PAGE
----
The name given to the act of a political candidate presenting his or her ideology as being “above” and “between” the “left” and “right” sides (or “wings”) of a traditional (e.g. UK or US) democratic “political spectrum”. It involves adopting for oneself some of the ideas of one’s political opponent (or apparent opponent). The logic behind it is that it both takes credit for the opponent’s ideas, and insulates the triangulator from attacks on that particular issue. Opponents of triangulation, who believe in a fundamental “left” and “right”, consider the dynamic a deviation from its “reality” and dismiss those that strive for it as whimsical.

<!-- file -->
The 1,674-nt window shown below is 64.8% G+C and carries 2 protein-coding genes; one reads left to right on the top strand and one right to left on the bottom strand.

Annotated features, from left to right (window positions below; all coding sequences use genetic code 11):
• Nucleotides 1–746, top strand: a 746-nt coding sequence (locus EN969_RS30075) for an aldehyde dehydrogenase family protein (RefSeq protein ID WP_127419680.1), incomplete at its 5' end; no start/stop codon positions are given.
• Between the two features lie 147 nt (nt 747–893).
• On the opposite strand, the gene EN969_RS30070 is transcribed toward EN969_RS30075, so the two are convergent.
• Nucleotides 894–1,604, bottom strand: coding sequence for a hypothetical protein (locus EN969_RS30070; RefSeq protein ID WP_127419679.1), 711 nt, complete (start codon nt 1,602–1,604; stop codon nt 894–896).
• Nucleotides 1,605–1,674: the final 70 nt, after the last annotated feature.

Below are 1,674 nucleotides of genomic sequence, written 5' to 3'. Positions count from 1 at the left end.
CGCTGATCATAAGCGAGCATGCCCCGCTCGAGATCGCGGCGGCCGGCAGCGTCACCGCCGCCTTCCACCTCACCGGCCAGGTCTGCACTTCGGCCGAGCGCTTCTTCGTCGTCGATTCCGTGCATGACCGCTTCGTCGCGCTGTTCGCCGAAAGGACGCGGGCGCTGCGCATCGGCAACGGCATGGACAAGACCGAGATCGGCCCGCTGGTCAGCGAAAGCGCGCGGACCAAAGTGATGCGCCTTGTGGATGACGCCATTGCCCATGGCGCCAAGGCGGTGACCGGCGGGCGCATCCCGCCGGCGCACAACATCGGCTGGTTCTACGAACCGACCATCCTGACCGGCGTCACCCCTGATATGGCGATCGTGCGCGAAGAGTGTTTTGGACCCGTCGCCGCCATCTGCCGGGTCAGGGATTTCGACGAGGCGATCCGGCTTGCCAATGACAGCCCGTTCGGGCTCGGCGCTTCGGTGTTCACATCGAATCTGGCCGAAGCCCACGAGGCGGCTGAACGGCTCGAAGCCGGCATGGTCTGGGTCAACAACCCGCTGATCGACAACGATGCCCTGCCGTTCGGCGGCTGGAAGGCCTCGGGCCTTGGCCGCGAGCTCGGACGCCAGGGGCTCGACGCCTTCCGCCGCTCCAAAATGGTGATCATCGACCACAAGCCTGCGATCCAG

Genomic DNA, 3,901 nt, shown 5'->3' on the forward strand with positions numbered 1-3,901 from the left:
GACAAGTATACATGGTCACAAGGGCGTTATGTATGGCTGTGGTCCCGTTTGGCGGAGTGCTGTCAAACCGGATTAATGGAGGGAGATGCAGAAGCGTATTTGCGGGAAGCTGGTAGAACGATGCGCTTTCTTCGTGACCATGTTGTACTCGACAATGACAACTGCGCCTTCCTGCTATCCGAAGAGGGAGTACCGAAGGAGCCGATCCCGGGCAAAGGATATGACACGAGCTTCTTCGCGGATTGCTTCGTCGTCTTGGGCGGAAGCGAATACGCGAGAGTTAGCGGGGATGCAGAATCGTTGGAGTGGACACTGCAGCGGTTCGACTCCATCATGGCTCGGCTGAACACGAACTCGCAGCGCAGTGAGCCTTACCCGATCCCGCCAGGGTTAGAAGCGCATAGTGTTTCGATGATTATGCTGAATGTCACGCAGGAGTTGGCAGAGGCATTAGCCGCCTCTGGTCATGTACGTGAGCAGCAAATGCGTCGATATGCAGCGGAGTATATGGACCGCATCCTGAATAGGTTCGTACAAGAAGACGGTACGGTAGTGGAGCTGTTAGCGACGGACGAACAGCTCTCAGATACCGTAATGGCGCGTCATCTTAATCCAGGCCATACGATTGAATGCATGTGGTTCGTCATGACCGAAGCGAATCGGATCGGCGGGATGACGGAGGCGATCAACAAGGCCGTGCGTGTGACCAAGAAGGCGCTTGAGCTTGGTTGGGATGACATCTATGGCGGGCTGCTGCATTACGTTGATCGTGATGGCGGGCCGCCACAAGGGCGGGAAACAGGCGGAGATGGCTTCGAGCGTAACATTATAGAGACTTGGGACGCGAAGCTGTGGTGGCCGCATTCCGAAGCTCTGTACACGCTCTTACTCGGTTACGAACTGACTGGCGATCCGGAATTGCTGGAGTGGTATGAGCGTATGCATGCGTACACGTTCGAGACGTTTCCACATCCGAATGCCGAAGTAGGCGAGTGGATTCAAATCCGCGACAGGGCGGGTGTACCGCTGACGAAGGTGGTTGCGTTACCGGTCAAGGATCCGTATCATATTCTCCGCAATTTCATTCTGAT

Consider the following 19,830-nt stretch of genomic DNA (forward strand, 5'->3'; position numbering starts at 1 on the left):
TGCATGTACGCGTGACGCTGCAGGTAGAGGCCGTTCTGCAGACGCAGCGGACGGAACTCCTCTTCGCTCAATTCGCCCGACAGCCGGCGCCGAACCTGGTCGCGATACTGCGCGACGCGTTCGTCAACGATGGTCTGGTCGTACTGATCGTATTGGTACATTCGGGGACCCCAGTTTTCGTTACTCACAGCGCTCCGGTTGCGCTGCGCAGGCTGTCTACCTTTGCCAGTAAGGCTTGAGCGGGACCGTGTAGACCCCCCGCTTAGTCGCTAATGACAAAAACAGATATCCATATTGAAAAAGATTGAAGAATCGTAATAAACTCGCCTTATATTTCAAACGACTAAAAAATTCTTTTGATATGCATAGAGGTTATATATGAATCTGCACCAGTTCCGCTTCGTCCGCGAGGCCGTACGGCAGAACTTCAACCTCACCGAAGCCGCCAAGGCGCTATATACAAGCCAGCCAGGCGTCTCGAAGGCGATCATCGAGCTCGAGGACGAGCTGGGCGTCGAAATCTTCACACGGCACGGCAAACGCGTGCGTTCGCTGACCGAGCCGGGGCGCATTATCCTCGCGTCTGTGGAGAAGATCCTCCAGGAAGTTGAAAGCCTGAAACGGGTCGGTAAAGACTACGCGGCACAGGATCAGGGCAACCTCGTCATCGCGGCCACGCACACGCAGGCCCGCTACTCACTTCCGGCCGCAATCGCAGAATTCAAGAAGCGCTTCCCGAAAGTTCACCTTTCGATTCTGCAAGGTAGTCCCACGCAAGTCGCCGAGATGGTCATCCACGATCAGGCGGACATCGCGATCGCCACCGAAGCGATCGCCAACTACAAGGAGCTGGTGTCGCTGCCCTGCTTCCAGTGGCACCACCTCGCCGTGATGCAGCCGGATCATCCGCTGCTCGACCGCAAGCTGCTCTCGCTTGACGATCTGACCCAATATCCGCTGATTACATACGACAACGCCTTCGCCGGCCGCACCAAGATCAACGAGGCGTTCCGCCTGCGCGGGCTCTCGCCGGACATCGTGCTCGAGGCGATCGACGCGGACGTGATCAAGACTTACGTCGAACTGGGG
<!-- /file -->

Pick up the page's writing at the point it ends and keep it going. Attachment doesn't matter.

Obama: Triangulation 2.0?
Published on Monday, January 24, 2011 by The Nation by Ari Berman
Immediately following the Democrats’ 2010 electoral shellacking, a broad spectrum of pundits urged President Obama to “pull a Clinton,” in the words of Politico: move to the center (as if he wasn’t already there), find common ground with the GOP and adopt the “triangulation” strategy employed by Bill Clinton after the Democratic setback in the 1994 midterms. “Is ‘triangulation’ just another word for the politics of the possible?” asked the New York Times. “Can Obama do a Clinton?” seconded The Economist. And so on. The Obama administration, emphatic in charting its own course, quickly took issue with the comparison. According to the Times, Obama went so far as to ban the word “triangulation” inside the White House. Politico called the phrase “the dirtiest word in politics.”